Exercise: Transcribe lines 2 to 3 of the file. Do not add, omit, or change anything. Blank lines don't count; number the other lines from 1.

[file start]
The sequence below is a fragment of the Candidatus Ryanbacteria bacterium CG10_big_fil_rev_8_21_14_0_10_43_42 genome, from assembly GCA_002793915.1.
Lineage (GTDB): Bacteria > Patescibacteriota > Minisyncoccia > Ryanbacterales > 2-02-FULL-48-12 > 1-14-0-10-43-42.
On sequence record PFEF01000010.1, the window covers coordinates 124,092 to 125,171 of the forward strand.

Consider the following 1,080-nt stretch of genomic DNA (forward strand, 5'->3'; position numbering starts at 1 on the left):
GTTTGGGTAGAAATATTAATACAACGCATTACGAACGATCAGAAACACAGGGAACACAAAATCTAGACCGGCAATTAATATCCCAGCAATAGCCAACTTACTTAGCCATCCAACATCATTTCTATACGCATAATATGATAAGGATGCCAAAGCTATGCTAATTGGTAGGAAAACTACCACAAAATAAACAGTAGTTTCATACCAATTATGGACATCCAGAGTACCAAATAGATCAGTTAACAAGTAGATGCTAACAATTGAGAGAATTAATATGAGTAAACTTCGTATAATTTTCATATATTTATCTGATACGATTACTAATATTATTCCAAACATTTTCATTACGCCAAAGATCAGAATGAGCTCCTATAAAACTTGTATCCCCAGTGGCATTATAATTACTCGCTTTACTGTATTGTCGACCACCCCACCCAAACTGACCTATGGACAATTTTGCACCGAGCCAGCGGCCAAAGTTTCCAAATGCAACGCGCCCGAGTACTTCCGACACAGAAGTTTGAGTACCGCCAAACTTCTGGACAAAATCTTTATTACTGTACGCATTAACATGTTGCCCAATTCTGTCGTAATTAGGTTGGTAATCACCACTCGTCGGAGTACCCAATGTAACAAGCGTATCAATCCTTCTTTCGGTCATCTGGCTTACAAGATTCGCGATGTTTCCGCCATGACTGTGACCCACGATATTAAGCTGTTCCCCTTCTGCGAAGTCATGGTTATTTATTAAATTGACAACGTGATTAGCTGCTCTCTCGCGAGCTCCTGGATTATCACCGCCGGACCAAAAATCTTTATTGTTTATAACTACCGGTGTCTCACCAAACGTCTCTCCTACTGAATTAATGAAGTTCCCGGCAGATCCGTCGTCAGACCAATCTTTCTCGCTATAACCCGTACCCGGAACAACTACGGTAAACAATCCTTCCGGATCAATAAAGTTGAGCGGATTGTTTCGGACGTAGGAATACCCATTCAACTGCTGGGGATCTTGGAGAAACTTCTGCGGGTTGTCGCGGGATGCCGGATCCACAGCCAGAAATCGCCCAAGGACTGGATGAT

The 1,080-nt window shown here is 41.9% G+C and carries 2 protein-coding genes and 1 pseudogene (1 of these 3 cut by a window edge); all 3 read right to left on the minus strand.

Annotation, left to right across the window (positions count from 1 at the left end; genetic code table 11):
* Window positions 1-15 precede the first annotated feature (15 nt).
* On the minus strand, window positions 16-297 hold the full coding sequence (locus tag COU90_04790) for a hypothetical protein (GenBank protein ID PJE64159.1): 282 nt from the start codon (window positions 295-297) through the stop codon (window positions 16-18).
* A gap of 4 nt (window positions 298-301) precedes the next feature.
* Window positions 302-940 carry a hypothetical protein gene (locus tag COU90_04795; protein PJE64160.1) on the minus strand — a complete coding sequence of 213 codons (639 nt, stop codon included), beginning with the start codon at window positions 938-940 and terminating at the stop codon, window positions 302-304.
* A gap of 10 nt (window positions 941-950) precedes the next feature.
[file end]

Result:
Lineage (GTDB): Bacteria > Patescibacteriota > Minisyncoccia > Ryanbacterales > 2-02-FULL-48-12 > 1-14-0-10-43-42.
On sequence record PFEF01000010.1, the window covers coordinates 124,092 to 125,171 of the forward strand.